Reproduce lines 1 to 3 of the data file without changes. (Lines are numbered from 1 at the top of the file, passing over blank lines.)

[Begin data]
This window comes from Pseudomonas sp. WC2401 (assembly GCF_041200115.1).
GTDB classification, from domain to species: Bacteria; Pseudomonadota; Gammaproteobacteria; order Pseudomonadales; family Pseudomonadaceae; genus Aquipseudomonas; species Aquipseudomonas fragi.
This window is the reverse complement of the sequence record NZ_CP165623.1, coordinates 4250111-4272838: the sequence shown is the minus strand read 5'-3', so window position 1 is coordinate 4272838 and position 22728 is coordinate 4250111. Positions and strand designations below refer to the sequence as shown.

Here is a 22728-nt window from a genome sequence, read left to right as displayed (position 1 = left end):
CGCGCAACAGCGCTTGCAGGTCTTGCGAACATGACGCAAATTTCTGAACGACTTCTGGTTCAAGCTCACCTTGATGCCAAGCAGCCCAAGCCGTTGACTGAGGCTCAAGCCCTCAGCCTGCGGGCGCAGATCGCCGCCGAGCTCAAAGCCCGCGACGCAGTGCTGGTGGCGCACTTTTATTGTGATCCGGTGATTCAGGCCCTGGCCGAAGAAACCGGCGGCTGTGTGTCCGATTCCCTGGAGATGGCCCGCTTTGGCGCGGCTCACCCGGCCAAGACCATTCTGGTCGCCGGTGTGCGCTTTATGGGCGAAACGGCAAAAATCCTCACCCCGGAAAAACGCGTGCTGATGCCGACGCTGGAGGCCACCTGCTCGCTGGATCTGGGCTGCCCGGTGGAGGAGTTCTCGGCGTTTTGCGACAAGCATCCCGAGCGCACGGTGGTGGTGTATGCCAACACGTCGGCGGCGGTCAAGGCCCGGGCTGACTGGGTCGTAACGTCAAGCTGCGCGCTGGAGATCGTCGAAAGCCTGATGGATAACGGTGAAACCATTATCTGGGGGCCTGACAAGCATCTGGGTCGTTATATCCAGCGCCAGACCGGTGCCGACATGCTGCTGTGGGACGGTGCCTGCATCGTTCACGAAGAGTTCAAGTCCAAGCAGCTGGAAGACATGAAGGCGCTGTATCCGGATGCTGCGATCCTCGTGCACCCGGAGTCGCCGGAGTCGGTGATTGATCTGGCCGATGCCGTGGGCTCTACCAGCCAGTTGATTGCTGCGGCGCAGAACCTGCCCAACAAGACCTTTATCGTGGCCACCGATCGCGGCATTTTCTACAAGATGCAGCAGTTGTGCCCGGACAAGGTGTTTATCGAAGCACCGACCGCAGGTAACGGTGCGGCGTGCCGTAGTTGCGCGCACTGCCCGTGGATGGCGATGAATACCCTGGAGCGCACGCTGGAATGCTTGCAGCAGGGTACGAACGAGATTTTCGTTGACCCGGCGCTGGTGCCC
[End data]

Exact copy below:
This window comes from Pseudomonas sp. WC2401 (assembly GCF_041200115.1).
GTDB classification, from domain to species: Bacteria; Pseudomonadota; Gammaproteobacteria; order Pseudomonadales; family Pseudomonadaceae; genus Aquipseudomonas; species Aquipseudomonas fragi.
This window is the reverse complement of the sequence record NZ_CP165623.1, coordinates 4250111-4272838: the sequence shown is the minus strand read 5'-3', so window position 1 is coordinate 4272838 and position 22728 is coordinate 4250111. Positions and strand designations below refer to the sequence as shown.